1B Lyle Overbay, Toronto Blue Jays – Here may be the most underrated player in all of baseball. Defensively, Overbay handles himself very well around the bag and saves his team many runs. He can also produce a few runs, too. The Blue Jays’ first baseman produces a ton of doubles, clubs a few home runs, and gets on base. His cost: $400,000

SS Jhonny Peralta, Cleveland Indians – In the 2005-06 offseason, Peralta grew two inches in height and gained a few pounds. It left him feeling out of sorts last season, and he saw his OPS drop from .886 to .708. He should be more comfortable this year. One more reason for his decline in ’06 was his vision. During day games he was fine, but night games caused him problems all of last year. He complained of not being able to see the catcher’s signs, which led to a bad year defensively. Furthermore, he hit .285 during the day and .244 at night. Expect improvements in both areas. His cost: $750,000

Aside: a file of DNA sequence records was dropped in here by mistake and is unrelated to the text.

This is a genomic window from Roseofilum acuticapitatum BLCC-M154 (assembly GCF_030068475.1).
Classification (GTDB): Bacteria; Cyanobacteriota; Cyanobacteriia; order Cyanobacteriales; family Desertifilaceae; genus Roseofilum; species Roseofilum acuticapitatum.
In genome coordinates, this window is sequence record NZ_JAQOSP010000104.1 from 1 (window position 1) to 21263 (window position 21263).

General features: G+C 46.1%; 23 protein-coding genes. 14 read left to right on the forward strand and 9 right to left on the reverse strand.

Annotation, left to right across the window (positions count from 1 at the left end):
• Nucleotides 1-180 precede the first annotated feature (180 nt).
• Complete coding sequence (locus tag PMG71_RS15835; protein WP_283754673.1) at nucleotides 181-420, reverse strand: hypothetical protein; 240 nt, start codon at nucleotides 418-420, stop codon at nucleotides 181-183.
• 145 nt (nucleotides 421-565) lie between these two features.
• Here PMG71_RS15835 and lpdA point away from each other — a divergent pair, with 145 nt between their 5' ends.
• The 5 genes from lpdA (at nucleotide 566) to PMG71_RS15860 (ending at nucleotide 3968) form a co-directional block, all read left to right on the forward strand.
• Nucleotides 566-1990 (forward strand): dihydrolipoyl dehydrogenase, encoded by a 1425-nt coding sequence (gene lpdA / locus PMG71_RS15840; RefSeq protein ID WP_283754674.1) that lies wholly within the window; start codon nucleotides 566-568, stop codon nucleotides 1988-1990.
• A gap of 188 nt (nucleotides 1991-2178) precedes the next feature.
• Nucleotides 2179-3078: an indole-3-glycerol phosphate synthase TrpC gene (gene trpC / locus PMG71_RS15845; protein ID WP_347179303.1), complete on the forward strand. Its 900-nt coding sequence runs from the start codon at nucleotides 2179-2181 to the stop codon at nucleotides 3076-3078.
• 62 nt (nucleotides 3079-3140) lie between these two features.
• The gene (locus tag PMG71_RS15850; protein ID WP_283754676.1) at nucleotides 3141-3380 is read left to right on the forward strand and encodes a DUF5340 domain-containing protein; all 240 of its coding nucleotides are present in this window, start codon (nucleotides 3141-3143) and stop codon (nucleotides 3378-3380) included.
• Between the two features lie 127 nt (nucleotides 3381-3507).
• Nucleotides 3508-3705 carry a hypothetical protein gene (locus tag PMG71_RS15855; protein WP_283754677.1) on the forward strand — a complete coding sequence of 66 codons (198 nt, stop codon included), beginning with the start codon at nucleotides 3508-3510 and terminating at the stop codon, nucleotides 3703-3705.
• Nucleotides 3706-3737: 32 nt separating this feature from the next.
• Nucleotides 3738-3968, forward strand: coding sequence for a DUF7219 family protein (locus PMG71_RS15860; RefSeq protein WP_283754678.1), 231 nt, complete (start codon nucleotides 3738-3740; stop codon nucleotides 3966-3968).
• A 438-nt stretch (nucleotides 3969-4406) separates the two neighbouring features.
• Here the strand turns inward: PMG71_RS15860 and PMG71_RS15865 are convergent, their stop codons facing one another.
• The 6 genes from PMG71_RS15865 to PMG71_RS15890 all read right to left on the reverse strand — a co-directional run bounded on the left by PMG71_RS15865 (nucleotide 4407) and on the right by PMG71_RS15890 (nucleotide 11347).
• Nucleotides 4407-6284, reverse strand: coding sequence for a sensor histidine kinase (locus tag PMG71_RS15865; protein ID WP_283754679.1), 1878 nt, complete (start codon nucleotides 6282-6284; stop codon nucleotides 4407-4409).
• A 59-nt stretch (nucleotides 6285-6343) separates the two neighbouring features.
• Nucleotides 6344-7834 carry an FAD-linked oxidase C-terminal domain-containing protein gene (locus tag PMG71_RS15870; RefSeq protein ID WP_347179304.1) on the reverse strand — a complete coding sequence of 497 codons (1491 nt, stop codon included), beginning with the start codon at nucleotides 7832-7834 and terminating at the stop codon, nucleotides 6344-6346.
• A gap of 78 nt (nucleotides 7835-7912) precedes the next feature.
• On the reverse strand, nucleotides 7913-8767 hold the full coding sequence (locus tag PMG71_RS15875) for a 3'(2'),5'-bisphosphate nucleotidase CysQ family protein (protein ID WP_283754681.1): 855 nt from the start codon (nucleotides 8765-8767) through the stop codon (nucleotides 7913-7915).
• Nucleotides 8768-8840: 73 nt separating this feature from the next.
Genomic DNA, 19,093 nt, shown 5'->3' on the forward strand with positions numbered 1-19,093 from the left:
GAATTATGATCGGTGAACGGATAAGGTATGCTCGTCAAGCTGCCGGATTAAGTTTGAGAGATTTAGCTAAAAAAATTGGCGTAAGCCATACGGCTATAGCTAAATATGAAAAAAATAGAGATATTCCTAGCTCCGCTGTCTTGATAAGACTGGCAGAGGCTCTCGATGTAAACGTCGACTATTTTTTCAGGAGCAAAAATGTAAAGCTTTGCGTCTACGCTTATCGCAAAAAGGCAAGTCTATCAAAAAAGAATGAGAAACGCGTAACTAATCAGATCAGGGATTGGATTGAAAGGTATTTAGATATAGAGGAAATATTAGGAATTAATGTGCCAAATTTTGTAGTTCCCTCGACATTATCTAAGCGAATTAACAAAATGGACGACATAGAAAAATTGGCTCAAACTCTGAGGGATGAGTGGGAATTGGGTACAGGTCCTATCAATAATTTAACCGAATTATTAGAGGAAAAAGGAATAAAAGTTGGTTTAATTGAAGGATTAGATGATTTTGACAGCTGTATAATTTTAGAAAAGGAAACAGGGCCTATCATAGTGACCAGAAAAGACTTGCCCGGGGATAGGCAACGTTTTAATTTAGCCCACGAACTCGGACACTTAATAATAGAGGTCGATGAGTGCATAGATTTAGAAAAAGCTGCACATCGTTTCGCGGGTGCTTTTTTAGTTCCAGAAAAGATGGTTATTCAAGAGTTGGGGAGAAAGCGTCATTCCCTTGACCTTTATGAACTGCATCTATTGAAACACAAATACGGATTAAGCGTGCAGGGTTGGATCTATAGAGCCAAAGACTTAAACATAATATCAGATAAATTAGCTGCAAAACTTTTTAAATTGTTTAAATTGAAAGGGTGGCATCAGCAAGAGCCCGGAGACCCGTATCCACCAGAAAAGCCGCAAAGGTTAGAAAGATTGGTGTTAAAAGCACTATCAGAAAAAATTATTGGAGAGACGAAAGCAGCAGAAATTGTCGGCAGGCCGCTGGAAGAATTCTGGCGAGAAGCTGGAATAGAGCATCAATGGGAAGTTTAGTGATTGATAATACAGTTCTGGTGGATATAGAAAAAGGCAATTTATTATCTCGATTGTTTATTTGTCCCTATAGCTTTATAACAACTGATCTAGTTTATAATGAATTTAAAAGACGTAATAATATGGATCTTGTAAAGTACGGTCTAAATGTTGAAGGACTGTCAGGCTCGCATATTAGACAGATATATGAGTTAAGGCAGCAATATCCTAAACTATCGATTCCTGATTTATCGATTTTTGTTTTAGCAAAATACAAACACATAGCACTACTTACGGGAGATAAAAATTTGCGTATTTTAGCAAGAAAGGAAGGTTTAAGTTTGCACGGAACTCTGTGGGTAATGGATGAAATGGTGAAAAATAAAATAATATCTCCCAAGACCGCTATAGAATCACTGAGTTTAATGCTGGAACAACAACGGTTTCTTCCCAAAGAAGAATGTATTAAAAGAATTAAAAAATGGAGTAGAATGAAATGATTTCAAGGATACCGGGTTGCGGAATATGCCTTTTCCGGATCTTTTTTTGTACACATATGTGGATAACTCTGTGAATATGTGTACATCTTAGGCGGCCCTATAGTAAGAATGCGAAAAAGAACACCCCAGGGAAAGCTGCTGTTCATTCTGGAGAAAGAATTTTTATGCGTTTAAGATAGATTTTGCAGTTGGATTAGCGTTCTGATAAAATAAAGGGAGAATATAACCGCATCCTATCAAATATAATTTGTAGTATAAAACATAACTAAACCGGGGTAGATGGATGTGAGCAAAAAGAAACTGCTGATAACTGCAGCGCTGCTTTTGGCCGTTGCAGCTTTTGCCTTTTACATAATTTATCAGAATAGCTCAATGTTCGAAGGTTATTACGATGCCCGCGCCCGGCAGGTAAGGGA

OF Matt Murton, Chicago Cubs – The Cubbies made two bad moves this offseason in relation to outfielders. One of them was signing Alfonso Soriano to such a huge deal, but that’s another article. The other was signing Cliff Floyd. Why would they bother with an injury prone, declining player when Murton represents an upgrade? He got on base at a .365 clip last season and is ready to improve himself at the plate. His cost: $415,000

OF Nick Swisher, Oakland A’s – Let’s hope the reason for his success last year was his hair: Swisher is donating his lengthy locks to cancer patients. In 2006, Swisher played primarily as the team’s first baseman, but he has the glove to play a corner outfield position. The fact that he hit 35 homers, drove in 96 runs, and got on base 37.2% of the time makes him a good player to have riding to bench. His cost: $400,000

SS Hanley Ramirez
2B Robinson Cano
CF Grady Sizemore
1B Prince Fielder
C Brian McCann
RF Jeff Francoeur
3B Ryan Zimmerman
LF Nick Markakis

Total cost of offense: $5,796,967